Like many January 6th defendants, Straka’s role in the insurrection was preserved in his own recordings. In a nearly hour-long video, Straka can be seen urging rioters to breach the Capitol and instructing the crowd to “take the shield” of an advancing officer, according to a criminal complaint and recent guilty plea.

Straka and his attorney did not respond to inquiries. As a result of his plea, he is facing a misdemeanor charge of disorderly conduct, punishable by a maximum of six months in prison. He was released without bail and is living in his home state of Nebraska.

Brooklyn resident Aaron Mostofsky inside the U.S. Capitol on Wednesday

Brooklyn resident Aaron Mostofsky inside the U.S. Capitol on Jan. 6, 2021

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Brooklyn resident Aaron Mostofsky inside the U.S. Capitol on Jan. 6, 2021
Manuel Balce Ceneta/AP/Shutterstock

A fur-loving son of a Brooklyn judge

Among the mob of January 6th rioters, one Brooklyn resident drew special attention for his wardrobe of fur pelts, a tactical vest and a police shield that he claimed to have found on the floor of the Capitol building. The man was later identified as Aaron Mostofsky, the son of Brooklyn Supreme Court Judge Schlomo Mostofsky.

Mostofsky was arrested at his brother’s home in Midwood on seven charges, including a pair of felonies for assaulting, resisting or impeding law enforcement officers and civil disorder. He was released after posting a $100,000 bond.

In the year since, Mostofsky’s team of attorneys have argued their client was engaged in constitutionally protected political expression, adding that he “does not know why” he is facing the felony charges.

Their motion to dismiss the bulk of the charges invoked the landmark Supreme Court case that protected students’ right to wear black armbands in protest of the Vietnam War. “A fur pelt sends a message,” the motion read. It was later denied.

An attorney for Mostofsky declined to speak on the record. The trial, initially scheduled for late January, was recently pushed back to March, after Mostofsky said he was experiencing symptoms of COVID that were interfering with trial preparation.

An image of body camera footage showing Thomas Webster's alleged assault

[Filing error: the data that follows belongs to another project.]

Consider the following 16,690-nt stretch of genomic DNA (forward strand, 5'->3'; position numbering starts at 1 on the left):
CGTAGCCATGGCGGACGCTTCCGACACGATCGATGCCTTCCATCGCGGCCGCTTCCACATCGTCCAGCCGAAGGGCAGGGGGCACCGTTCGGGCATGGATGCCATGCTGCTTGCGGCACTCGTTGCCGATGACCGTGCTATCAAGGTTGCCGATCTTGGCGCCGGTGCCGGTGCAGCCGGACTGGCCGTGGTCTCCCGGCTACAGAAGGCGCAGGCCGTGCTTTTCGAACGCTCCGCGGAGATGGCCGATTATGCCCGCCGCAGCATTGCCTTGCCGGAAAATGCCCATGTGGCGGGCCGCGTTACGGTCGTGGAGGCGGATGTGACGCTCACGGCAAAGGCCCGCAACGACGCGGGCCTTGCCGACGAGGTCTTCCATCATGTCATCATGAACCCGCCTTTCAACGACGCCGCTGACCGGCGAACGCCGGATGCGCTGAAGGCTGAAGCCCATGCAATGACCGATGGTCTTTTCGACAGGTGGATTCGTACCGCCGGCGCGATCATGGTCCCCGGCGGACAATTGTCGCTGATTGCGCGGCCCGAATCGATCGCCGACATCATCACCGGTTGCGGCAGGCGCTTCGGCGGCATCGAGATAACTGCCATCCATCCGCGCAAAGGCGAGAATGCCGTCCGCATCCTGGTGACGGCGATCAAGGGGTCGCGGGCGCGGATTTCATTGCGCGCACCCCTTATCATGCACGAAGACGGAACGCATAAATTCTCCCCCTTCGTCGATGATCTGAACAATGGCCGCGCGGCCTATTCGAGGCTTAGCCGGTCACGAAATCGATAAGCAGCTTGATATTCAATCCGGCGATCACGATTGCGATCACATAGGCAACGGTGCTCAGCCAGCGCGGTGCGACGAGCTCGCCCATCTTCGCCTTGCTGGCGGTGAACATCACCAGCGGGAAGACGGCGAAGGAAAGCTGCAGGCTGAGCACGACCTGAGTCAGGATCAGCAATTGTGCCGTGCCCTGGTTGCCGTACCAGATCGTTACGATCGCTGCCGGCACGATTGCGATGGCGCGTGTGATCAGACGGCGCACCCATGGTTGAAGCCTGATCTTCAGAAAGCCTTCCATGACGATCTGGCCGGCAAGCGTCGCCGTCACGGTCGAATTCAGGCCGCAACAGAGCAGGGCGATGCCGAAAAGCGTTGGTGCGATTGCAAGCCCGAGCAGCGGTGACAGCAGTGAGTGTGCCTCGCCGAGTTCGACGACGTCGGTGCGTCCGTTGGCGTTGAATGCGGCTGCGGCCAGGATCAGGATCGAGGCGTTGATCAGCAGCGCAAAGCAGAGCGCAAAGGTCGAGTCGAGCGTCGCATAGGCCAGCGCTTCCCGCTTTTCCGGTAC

An image of body camera footage showing Thomas Webster's alleged assault

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An image of body camera footage showing Thomas Webster's alleged assault
FBI

An ex-NYPD officer accused of assaulting Capitol police

An ex-Marine and veteran of the NYPD who once served on Mayor Bloomberg’s security detail, Thomas Webster is facing decades in prison for alleged assault that, according to the Department of Justice, should “shock the conscience.”

In one video, a man that prosecutors identified as Webster is seen cursing at Capitol officers, before repeatedly swinging a metal flagpole at them. He then charges at one of the officers, attempting to rip off his helmet while choking the officer with his own chin strap, according to testimony from the officer included in the criminal complaint.

Unlike the majority of alleged rioters, Webster was not granted bail. He spent four months in jail, earning mocking headlines after his attorney complained that he was being held alongside defendants accused of “inner-city crimes.”

In June, Judge Amit Mehta, a federal judge for the Washington D.C. district court, described footage of Webster’s alleged attack as “some of the worst behavior, some of the most horrific conduct someone has engaged in.” Nevertheless, she agreed to his release, permitting him to await trial under house arrest from his home in Orange County, New York.

Webster faces seven federal charges, including felony assault of an officer with a dangerous weapon, which carries a maximum penalty of 20 years in prison. Court filings submitted last month show that Webster intends to plead not guilty, arguing he was a victim of “excessive force” by police prior to the alleged criminal act.

Last month, a Florida man who pleaded guilty to assaulting a Capitol police officer with a wooden plank and fire extinguisher received a 63-month prison sentence, the most severe sentencing of any January 6th defendant so far.

Webster is scheduled to begin a jury trial on April 4th, 2022. His attorney, James Monroe, did not respond to a request for comment.

An image from the Metropolitan Police showing a man with a goatee looking at his phone in the Capitol Rotunda, with a stars and stripe bandana

William Pepe, a mechanical engineer in the MTA, was among three suspected Proud Boy members from New York.

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William Pepe, a mechanical engineer in the MTA, was among three suspected Proud Boy members from New York.
Metropolitan Police Department

A trio of alleged New York Proud Boys, including a transit worker

In late December, Matthew Greene became the first self-proclaimed member of the Proud Boys to plead guilty, ten months after the Justice Department pledged to zero in on the role of the far-right hate group at the insurrection.